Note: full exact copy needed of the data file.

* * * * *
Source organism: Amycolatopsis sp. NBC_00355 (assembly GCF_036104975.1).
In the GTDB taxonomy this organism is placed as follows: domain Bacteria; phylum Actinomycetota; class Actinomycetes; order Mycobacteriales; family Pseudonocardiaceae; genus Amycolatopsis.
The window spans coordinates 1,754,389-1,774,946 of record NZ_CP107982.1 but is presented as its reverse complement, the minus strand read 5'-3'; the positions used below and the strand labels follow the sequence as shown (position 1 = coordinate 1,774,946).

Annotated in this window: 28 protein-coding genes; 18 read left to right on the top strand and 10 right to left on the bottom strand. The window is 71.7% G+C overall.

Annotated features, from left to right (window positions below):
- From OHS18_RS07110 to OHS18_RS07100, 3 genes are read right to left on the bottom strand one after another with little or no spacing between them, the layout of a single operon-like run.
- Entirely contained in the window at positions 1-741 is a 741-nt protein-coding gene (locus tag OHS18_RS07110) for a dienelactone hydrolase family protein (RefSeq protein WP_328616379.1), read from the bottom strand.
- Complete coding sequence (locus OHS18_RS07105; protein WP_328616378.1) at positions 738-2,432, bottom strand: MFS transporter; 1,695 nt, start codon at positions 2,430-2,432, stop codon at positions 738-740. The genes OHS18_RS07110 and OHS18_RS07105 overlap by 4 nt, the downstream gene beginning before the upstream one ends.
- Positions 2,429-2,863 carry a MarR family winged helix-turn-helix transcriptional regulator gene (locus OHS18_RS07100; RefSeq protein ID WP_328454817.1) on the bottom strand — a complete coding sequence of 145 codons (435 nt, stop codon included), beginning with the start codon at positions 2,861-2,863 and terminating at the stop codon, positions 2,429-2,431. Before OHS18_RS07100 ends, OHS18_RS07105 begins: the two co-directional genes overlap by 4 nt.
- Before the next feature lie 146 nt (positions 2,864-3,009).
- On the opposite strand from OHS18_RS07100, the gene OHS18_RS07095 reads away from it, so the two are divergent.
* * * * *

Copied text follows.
Source organism: Amycolatopsis sp. NBC_00355 (assembly GCF_036104975.1).
In the GTDB taxonomy this organism is placed as follows: domain Bacteria; phylum Actinomycetota; class Actinomycetes; order Mycobacteriales; family Pseudonocardiaceae; genus Amycolatopsis.
The window spans coordinates 1,754,389-1,774,946 of record NZ_CP107982.1 but is presented as its reverse complement, the minus strand read 5'-3'; the positions used below and the strand labels follow the sequence as shown (position 1 = coordinate 1,774,946).

Annotated in this window: 28 protein-coding genes; 18 read left to right on the top strand and 10 right to left on the bottom strand. The window is 71.7% G+C overall.

Annotated features, from left to right (window positions below):
- From OHS18_RS07110 to OHS18_RS07100, 3 genes are read right to left on the bottom strand one after another with little or no spacing between them, the layout of a single operon-like run.
- Entirely contained in the window at positions 1-741 is a 741-nt protein-coding gene (locus tag OHS18_RS07110) for a dienelactone hydrolase family protein (RefSeq protein WP_328616379.1), read from the bottom strand.
- Complete coding sequence (locus OHS18_RS07105; protein WP_328616378.1) at positions 738-2,432, bottom strand: MFS transporter; 1,695 nt, start codon at positions 2,430-2,432, stop codon at positions 738-740. The genes OHS18_RS07110 and OHS18_RS07105 overlap by 4 nt, the downstream gene beginning before the upstream one ends.
- Positions 2,429-2,863 carry a MarR family winged helix-turn-helix transcriptional regulator gene (locus OHS18_RS07100; RefSeq protein ID WP_328454817.1) on the bottom strand — a complete coding sequence of 145 codons (435 nt, stop codon included), beginning with the start codon at positions 2,861-2,863 and terminating at the stop codon, positions 2,429-2,431. Before OHS18_RS07100 ends, OHS18_RS07105 begins: the two co-directional genes overlap by 4 nt.
- Before the next feature lie 146 nt (positions 2,864-3,009).
- On the opposite strand from OHS18_RS07100, the gene OHS18_RS07095 reads away from it, so the two are divergent.